Customers Prefer Good Value to Fast, Friendly Service; 4 Facts About How We Shop



Brian Cantor
10/17/2011

Few would dare insinuate that efficient, friendly customer service is anything less than a cornerstone of an effective shopping experience. At fast-food and fast-casual restaurants, for example, there are indications that quality service has a more pronounced effect on the customer experience than even the taste of the food.

But thanks to the impact of high gas prices and economic uncertainty on purchasing habits, other factors relevant to the customer experience maintain their positions proudly above friendly, knowledgeable and/or fast service as the most significant drivers of retail shopping allegiance.

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A mistaken conclusion should not be made—customer service remains quite important, with only 10% discounting its influence on shopping habits, according to a new study by Nielsen Media Research’s "Shopping & Saving Strategies Around the World." But when it comes to identifying the biggest reasons customers shop at given retailers, 61% say "good value" is "highly influential," while 58% give that label to "lowest prices overall." By comparison, only 40% give the "highly influential" tag to "friendly & knowledgeable" personnel, while 38% offer such praise for "short/fast" checkout.

That "good value" ranks above "great sales and promotions," let alone variables related to customer service, is particularly logical when buying groceries in the current climate of economic caution. Customers, especially those in North America and Europe, are more likely to make "stock up" trips than quick-replenish or sale-driven grocery buys. Insofar as they are looking to make less trips to the store (due to the inhibitor of high gas prices), they are going to build their shopping preferences around the stores that provide the best bang-for-the-buck on big-basket purchases. As a result, they may have to overlook stores with great one-off sales or closeout-pricing (even though they prefer buying ‘the sales’ to buying from value retailers when possible) in order to assure their overall purchase is of optimal value.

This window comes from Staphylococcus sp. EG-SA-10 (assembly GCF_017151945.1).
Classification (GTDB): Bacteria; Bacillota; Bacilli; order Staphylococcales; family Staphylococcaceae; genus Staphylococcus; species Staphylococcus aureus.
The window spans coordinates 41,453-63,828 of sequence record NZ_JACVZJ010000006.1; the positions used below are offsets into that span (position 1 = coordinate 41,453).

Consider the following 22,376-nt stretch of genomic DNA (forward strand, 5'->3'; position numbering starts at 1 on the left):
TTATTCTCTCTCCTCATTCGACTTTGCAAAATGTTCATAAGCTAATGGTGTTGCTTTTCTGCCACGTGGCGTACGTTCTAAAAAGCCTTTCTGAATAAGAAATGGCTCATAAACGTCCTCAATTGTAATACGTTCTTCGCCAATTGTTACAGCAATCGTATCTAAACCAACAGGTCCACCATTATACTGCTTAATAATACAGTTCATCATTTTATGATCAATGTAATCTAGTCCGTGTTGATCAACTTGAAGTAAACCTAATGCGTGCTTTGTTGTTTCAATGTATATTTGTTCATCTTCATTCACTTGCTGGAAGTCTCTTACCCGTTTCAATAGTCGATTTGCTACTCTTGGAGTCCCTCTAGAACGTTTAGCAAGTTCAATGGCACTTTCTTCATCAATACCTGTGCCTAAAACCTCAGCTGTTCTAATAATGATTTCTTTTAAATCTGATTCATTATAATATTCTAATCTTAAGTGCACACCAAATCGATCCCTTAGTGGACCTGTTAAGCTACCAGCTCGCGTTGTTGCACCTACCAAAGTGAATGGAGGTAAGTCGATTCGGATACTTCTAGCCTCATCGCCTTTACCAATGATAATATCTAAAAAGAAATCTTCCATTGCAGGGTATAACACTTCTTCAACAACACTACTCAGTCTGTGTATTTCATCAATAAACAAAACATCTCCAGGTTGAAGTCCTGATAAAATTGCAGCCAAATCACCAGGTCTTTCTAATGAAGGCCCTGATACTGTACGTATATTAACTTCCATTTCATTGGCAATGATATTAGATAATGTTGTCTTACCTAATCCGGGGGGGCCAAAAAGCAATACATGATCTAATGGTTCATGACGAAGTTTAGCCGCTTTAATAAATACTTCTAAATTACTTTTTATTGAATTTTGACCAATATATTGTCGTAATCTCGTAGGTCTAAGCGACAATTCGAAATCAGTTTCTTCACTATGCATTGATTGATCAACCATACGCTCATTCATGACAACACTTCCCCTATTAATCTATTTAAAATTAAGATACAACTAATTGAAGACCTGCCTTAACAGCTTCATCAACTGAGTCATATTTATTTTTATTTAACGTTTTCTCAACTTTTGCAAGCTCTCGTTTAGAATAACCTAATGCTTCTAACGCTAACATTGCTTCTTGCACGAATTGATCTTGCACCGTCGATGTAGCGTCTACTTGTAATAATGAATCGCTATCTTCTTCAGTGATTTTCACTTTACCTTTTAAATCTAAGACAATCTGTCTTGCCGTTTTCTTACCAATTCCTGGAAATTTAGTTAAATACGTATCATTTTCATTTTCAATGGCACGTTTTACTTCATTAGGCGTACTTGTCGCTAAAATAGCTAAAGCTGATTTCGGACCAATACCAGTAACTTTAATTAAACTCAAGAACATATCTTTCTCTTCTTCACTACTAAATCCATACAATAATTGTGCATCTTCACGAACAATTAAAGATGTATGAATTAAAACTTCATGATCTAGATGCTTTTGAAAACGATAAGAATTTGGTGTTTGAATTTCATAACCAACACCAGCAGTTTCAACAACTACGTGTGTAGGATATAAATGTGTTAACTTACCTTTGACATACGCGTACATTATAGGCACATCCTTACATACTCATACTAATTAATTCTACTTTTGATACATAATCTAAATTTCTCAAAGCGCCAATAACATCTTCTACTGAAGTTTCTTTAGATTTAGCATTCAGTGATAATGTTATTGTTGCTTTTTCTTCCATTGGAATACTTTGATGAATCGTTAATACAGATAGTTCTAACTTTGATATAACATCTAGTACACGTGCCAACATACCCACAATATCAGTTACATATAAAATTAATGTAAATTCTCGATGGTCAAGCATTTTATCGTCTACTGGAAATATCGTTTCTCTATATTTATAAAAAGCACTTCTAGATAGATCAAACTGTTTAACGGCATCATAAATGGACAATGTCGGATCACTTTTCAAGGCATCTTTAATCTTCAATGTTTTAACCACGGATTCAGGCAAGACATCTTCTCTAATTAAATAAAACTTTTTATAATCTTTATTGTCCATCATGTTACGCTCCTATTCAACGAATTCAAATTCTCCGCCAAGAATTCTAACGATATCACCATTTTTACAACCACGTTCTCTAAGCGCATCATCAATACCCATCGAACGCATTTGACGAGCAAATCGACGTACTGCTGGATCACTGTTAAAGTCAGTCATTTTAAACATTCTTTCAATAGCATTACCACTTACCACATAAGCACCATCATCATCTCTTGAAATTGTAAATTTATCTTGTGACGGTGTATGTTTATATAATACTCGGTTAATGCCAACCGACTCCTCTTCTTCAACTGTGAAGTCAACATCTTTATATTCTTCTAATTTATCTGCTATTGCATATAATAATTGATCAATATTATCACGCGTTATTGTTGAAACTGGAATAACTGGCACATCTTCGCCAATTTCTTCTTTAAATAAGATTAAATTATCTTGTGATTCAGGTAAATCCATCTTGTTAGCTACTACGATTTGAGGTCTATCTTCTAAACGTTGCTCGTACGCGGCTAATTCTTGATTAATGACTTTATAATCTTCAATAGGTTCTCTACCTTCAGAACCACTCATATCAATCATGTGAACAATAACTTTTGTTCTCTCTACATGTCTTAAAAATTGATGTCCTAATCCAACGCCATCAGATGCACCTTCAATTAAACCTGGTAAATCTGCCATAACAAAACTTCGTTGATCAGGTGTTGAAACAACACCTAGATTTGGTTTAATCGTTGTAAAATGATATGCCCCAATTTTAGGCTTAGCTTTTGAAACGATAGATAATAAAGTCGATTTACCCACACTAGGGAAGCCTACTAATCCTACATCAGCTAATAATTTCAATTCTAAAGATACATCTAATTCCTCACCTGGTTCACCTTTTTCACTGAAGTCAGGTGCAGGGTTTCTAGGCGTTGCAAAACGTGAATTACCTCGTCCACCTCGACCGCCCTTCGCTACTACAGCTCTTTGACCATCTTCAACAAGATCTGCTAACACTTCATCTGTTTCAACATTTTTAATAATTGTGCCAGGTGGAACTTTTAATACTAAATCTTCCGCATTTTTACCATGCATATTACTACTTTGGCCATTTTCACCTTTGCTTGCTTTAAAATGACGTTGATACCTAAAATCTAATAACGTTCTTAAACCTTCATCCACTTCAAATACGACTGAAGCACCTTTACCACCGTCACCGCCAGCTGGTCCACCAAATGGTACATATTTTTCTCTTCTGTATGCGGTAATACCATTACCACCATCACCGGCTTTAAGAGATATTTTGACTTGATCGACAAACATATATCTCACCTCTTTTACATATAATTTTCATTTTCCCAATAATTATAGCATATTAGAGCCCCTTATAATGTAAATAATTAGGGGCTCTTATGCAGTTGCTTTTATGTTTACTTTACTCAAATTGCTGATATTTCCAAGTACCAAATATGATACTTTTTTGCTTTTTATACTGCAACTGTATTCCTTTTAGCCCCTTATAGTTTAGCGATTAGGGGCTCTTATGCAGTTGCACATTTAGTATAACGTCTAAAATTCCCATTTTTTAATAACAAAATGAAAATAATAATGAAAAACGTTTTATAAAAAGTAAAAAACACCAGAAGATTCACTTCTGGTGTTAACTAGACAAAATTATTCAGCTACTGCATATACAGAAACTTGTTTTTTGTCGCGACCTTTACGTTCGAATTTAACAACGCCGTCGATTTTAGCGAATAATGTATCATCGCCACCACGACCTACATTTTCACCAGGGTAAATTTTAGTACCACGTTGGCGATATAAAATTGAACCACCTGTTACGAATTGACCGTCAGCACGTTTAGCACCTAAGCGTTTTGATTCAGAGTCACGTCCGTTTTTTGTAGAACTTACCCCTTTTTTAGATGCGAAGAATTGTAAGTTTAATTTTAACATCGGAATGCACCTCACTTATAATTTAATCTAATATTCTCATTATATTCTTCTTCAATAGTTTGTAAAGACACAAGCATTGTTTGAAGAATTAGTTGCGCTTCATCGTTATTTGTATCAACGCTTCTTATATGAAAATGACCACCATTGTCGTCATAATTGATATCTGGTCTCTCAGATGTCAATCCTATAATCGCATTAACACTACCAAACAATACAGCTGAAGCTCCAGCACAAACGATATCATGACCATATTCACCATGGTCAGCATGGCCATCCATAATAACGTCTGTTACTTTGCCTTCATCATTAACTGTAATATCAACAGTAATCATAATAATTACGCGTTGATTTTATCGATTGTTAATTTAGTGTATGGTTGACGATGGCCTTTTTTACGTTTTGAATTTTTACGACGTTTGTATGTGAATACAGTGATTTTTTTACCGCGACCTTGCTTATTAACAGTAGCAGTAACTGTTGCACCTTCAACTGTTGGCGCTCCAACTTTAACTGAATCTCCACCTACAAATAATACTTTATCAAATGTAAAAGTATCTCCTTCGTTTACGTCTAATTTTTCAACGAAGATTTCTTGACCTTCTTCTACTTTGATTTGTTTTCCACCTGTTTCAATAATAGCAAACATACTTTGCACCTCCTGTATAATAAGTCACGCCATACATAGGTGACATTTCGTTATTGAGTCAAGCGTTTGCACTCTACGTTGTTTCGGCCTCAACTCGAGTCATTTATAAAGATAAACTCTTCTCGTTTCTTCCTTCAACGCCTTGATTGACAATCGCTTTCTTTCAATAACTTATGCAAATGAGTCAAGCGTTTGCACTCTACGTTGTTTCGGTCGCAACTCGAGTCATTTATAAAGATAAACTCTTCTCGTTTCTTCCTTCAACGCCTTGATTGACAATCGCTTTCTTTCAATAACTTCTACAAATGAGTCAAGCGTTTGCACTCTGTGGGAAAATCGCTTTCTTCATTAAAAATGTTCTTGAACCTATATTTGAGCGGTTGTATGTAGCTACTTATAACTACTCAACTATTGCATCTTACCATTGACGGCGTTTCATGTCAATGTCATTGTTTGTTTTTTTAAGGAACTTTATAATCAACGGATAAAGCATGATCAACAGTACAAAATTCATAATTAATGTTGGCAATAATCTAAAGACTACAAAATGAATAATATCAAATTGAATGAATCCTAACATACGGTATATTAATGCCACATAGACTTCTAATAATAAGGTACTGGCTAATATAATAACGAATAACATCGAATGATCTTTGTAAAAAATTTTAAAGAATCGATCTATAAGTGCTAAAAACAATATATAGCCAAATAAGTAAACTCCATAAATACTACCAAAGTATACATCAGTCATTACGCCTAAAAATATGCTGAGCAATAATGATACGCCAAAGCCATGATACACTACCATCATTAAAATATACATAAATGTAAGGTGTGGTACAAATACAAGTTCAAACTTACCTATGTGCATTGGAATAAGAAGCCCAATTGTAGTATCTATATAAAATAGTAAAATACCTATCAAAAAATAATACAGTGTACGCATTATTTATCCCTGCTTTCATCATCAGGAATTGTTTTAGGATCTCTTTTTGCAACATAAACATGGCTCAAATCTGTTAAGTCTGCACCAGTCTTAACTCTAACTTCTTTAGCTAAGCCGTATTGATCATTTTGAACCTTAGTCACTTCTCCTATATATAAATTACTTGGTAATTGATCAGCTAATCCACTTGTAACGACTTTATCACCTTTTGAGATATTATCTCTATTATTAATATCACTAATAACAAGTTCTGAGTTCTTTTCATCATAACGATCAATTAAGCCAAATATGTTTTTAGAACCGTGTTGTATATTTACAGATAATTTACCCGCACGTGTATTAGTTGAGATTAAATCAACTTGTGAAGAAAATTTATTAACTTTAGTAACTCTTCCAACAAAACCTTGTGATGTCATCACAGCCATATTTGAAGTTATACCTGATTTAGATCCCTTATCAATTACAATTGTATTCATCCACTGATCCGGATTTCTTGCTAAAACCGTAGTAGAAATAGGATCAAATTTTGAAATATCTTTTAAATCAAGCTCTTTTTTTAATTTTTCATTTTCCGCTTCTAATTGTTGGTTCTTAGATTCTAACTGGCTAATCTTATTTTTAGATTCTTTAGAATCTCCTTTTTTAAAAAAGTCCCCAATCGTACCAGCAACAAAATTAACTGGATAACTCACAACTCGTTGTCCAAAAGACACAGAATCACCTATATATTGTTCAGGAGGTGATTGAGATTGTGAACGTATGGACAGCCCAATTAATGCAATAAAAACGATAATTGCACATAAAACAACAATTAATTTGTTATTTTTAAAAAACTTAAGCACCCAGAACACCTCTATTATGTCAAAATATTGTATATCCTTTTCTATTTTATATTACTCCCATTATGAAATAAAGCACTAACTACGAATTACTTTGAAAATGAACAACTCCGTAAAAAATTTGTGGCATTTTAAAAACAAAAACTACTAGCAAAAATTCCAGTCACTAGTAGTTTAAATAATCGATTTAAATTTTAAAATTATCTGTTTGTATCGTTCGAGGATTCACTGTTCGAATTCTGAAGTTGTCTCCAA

From a customer service standpoint, it means they cannot be too picky—customers might not want to be shunned, disrespected or mistreated, but they also might not be willing to trade away great product value for a pampering experience.

Though evidence that value trumps all in the shopping experience provides a clear, actionable insight on which superstores and supermarkets can assemble their pricing strategy, it is not the only noteworthy trend in shopping. Here, we analyze five facts from Nielsen’s "Shopping" study:

Good Value Matters as "Browsing," Rewards Cards Possess Limited Relevance

As noted, customers label "good value" as the most influential quality when determining their reason for shopping at a given store. "Browsing," interestingly, is the least popular—only 12% find browsing to be "highly influential" on their shopping, while 39% completely dismiss its relevance.

In recent earnings statements, such as those from Rite-Aid and Discover Financial, "rewards cards" have received credit for driving business. Interestingly, customers largely dismissed the role a "customer loyalty card program" plays in shaping shopping habits; 28% called it highly influential, while 34% said it had no influence.